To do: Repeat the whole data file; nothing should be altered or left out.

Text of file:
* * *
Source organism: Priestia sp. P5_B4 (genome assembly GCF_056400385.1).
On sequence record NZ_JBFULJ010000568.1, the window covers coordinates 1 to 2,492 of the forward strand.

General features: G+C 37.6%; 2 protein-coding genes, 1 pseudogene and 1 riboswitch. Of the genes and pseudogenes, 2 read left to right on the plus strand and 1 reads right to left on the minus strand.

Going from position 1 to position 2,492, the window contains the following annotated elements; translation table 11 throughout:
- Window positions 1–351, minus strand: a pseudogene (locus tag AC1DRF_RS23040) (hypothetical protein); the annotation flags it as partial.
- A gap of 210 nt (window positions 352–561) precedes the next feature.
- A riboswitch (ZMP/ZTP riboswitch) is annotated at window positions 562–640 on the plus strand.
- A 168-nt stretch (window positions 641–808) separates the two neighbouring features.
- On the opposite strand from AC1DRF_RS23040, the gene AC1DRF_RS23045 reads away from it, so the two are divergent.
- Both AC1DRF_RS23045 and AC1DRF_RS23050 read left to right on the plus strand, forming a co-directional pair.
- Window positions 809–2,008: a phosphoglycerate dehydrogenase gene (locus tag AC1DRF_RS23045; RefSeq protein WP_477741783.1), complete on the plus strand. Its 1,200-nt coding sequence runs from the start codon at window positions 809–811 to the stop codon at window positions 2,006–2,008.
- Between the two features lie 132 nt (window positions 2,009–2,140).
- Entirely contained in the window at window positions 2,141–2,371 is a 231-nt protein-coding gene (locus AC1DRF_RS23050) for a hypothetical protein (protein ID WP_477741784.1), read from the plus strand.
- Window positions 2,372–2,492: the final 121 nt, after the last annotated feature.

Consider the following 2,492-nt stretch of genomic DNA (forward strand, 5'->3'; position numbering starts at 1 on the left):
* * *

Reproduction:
Source organism: Priestia sp. P5_B4 (genome assembly GCF_056400385.1).
On sequence record NZ_JBFULJ010000568.1, the window covers coordinates 1 to 2,492 of the forward strand.

General features: G+C 37.6%; 2 protein-coding genes, 1 pseudogene and 1 riboswitch. Of the genes and pseudogenes, 2 read left to right on the plus strand and 1 reads right to left on the minus strand.

Going from position 1 to position 2,492, the window contains the following annotated elements; translation table 11 throughout:
- Window positions 1–351, minus strand: a pseudogene (locus tag AC1DRF_RS23040) (hypothetical protein); the annotation flags it as partial.
- A gap of 210 nt (window positions 352–561) precedes the next feature.
- A riboswitch (ZMP/ZTP riboswitch) is annotated at window positions 562–640 on the plus strand.
- A 168-nt stretch (window positions 641–808) separates the two neighbouring features.
- On the opposite strand from AC1DRF_RS23040, the gene AC1DRF_RS23045 reads away from it, so the two are divergent.
- Both AC1DRF_RS23045 and AC1DRF_RS23050 read left to right on the plus strand, forming a co-directional pair.
- Window positions 809–2,008: a phosphoglycerate dehydrogenase gene (locus tag AC1DRF_RS23045; RefSeq protein WP_477741783.1), complete on the plus strand. Its 1,200-nt coding sequence runs from the start codon at window positions 809–811 to the stop codon at window positions 2,006–2,008.
- Between the two features lie 132 nt (window positions 2,009–2,140).
- Entirely contained in the window at window positions 2,141–2,371 is a 231-nt protein-coding gene (locus AC1DRF_RS23050) for a hypothetical protein (protein ID WP_477741784.1), read from the plus strand.
- Window positions 2,372–2,492: the final 121 nt, after the last annotated feature.

Consider the following 2,492-nt stretch of genomic DNA (forward strand, 5'->3'; position numbering starts at 1 on the left):